Canada slated to adopt the UN Optional Protocol by the end of 2017

UNflagUpdate (December 3rd, 2016): On the morning of December 2nd, 2016, Minister Dion and Minister Qualtrough have made further commitments to having Canada adopt the UN Optional Protocol by the end of 2017. This is a huge step in protecting the rights of persons with disabilities, as it gives Canadians an opportunity to bring their issues to the UN committee if they feel personal or systemic violation of their own rights.

Their commitment has begun a consultation process that would make Canada a part of the UN Optional Protocol. It has been noted that all provinces, territories and indigenous governments will play a significant part in the success of this process. This has Salvatore and many others, showing some level of concern in regards to whether or not Canada will follow through with their commitment. He adds, “We need to remain vigilant to make sure that our government is accountable for the promises it made back then to people with disabilities.”

Still, there is a caveat to this: the person filing the complaint must attempt to resolve that issue in every way possible in Canada before it can be brought up to the UN. Navigating these kinds of situations may prove to be tricky but there are far more positives coming from this agreement. Regardless, thanks go to the effort and support gathered by Salvator Amenta and his petition on, which created major progress in what used to be a closed end for those struggling to have their voices heard.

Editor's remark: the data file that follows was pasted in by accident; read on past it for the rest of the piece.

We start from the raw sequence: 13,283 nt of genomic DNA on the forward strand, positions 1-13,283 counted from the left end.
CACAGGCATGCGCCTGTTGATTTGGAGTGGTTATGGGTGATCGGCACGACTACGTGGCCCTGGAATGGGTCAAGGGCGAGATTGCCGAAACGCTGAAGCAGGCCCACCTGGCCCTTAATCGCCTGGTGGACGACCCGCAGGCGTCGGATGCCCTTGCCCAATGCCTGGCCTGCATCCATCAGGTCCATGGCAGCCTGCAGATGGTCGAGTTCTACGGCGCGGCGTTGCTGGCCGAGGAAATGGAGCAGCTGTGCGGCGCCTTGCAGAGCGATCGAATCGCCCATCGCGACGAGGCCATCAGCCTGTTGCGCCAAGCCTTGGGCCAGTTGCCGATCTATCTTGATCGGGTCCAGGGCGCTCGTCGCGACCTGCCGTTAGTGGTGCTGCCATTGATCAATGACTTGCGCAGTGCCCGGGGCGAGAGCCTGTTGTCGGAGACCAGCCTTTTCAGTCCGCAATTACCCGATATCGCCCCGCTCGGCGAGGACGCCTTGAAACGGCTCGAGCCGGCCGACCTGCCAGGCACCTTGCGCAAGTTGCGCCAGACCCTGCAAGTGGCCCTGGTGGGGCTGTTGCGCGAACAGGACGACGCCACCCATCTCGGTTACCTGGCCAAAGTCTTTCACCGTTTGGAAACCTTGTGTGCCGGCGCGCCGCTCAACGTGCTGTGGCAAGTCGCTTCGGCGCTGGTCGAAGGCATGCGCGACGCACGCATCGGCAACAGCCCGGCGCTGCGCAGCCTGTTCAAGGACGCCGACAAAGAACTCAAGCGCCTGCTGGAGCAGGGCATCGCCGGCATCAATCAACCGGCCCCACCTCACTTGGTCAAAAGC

By Sean Celi (June 22, 2016)

Nine years ago, the Canadian government signed and ratified the United Nations Convention on Rights of Persons with Disabilities (CRPD), an international human rights treaty intended to “promote, protect and ensure the full and equal enjoyment of all human rights and fundamental freedoms by all persons with disabilities, and to promote respect for their inherent dignity.” However, it has never taken the important step of signing and ratifying the Convention’s Optional Protocol that requires states to report and investigate any violations to the act. For this reason, we will never know if or when Canada is already violating the rights of persons with disabilities it vowed to protect.

Six months ago, a petition was started on urging the federal government to ratify the Optional Protocol. The petition was initiated by Dr. Salvatore Amenta, a retired professor and disability rights advocate. The petition now has 18,560 signatures and has received much attention from the public, the media, and the Parliament.

The Optional Protocol is a side-agreement to the CRPD. By signing the Protocol, signatories agree to give the Committee on the Rights of Persons with Disabilities the power to directly receive complaints from individuals or groups regarding violations to the convention. If Canada signs the Protocol, Canadians with disabilities who feel that their rights are violated by federal policy can directly report their concerns to the Committee. 92 countries have already signed the Protocol, including Australia, Denmark, Greece, Turkey, and Sweden.

Prime Minister Justin Trudeau, Minister of Sport and Persons with Disability Carla Qualtrough, and Minister of Foreign Affairs Stéphane Dion assured all the signees of Dr. Amenta’s petition that they are carefully considering the option of ratifying the protocol and encouraged everyone to participate in the development process of the proposed Canadians With Disabilities Act.


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